- 20． On the Arabic recension of Dimerision of the Circle, see Knorr, (ref. 3) , part 3, chapters 3-4; this includes remarks on Sphere and Cylinder, for which a more extensive survey has been compiled by R. Lorch, "The Arabic Transmission of Archimedes' Sphere and Cylinder and Eutocius' Commentary," Zeitschriftfur Geschichte der arabische-islamischen Wissenschaften, 5 (1989) , 94-114．
- 21． See Knorr, "Archimedes and the pre-Euclidean Proportion Theory," Archives internat-ionales d'histoire des sciences, 28 (1978) , 183-244．
- 22． For an account of Hippocrates' constructions, see Knorr, (ref. 10) , chapter 2． (Note that this geometer is not to be confused with his contemporary, the famous physician, Hippocrates of Cos.) Problems of interpretation are examined in depth by G. E. R. Lloyd, "The Alleged Fallacy of Hippocrates of Chios." Apeiron, 20 (1987) , 103-128．
- 23． For a discussion of this fragment, see Knorr, The Evolution of the Euclidean Elements, Dordrecht, 1975, chapter 7．
- 24． Eutocius preserves two accounts of the construction of the cube duplication, one by Archytas, the other by Menaechmus (ca. 350 B.C.), that may derive, albeit in a much edited form, from Eudemus' history; see Knorr, (ref. 3) , part 1, chapter 5; and (ref. 10) , chapter 3．
- 25． If this sounds overly critical, one should note that the present writer has contributed his fair share to this spculative effort, as particularly in (ref. 23) .
- 26． An early edition of the Rhind Papyrus was issued by A. Eisenlohr in 1877, and there have been several since; see the detailed account by R. G. Gillings, Mathematics in the Time of the Pharaohs, Cambridge, Mass./London, 1972． The papyrus, now in the British Museum, has been published in a photofacsimile edition by G. Robins and C. Shute, The Rhind Mathematical Papyrus: An Ancient Egyptian Text, London, 1987． For a survey of ancient Egyptian mathematics, see O. Neugebauer, The Exact Sciences in Antiquity, 2nd ed., Providence, 1957, chapter 4; and B. L. van der Waerden, Science Awakening, (2nd English edition), Leiden/New York, 1961, chapter 1． For a summary of recent studies, see P. Campbell,"Egyptian Mathematics," in J. W. Dauben (ed.), The History of Mathematics from Antiquity to the Present: A Selective Bibliography, New York/London, 1985, 29-37．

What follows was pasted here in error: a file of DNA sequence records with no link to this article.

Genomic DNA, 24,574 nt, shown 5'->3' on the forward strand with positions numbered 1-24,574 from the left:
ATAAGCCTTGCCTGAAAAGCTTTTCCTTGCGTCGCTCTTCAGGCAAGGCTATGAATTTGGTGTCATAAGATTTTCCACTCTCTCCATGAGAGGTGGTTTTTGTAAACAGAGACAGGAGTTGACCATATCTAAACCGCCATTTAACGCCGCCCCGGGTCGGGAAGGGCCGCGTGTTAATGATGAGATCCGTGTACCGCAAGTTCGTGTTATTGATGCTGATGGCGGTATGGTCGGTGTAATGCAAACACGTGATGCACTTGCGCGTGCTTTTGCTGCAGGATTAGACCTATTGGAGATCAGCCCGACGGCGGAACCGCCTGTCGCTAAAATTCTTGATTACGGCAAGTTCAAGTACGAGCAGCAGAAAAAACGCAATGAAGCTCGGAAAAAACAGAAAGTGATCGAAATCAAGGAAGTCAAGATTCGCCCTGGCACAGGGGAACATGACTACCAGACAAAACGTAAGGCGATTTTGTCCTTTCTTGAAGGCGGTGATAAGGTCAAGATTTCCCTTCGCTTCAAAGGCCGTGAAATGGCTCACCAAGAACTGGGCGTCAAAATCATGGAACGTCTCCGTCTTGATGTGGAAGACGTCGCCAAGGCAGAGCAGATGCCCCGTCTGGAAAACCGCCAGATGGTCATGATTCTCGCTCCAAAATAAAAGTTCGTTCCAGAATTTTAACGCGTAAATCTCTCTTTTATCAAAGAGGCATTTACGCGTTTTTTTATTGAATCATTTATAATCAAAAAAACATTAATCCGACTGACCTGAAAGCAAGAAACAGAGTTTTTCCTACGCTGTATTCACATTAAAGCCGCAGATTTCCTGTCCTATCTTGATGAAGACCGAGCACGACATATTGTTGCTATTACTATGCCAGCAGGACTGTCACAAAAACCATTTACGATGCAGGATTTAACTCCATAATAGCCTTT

- 27． There are good summary accounts by Neugebauer, (ref. 26) , chapter 2, and van der Waerden, (ref. 26) , chapter 3． For recent bibliography, see J. Friberg in Dauben (ed.), ref. 26, 37-51．
- 28． See Neugebauer, (ref. 26) , chapter 6, and van der Waerden, (ref. 26) , 118-126．
- 29． For a summary of his own position, in response to critics, see Unguru, "History of Ancient Mathematics: Some Reflections on the State of the Art," Isis, 70 (1979) , 555-565．
- 30． His most extensive account is in Geometry and Algebra in Ancient Civilizations, Berlin/Heidelberg/New York/Tokyo, 1983; this amplifies the preliminary proposals in his two articles, "On Pre-Babylonian Mathematics," in Archive for History of Exact Sciences, 23 (1980) , 1-26, 27-46．
- 31． Seidenberg has developed his position in a set of papers appearing in the Archive for Exact Sciences, beginning with "The Ritual Orion of Geometry," 1 (1962) , 488-527． The most recent, published posthumously, is "On the Volume of a Sphere," 39 (1988) , 97-119, which refers back to some of his earlier treatments. See also van der Waerden, Geometry and Algebra, (ref. 30) , 10-13, 24-25, 39, 172．
- 32． For a critique along these lines, see my review of van der Waerden's book (ref. 30) , in "The Geometer and the Archaeoastronomers: On the Prehistoric Origins of Mathematics," British Journal for the History of Science, 18 (1985) , 197-212．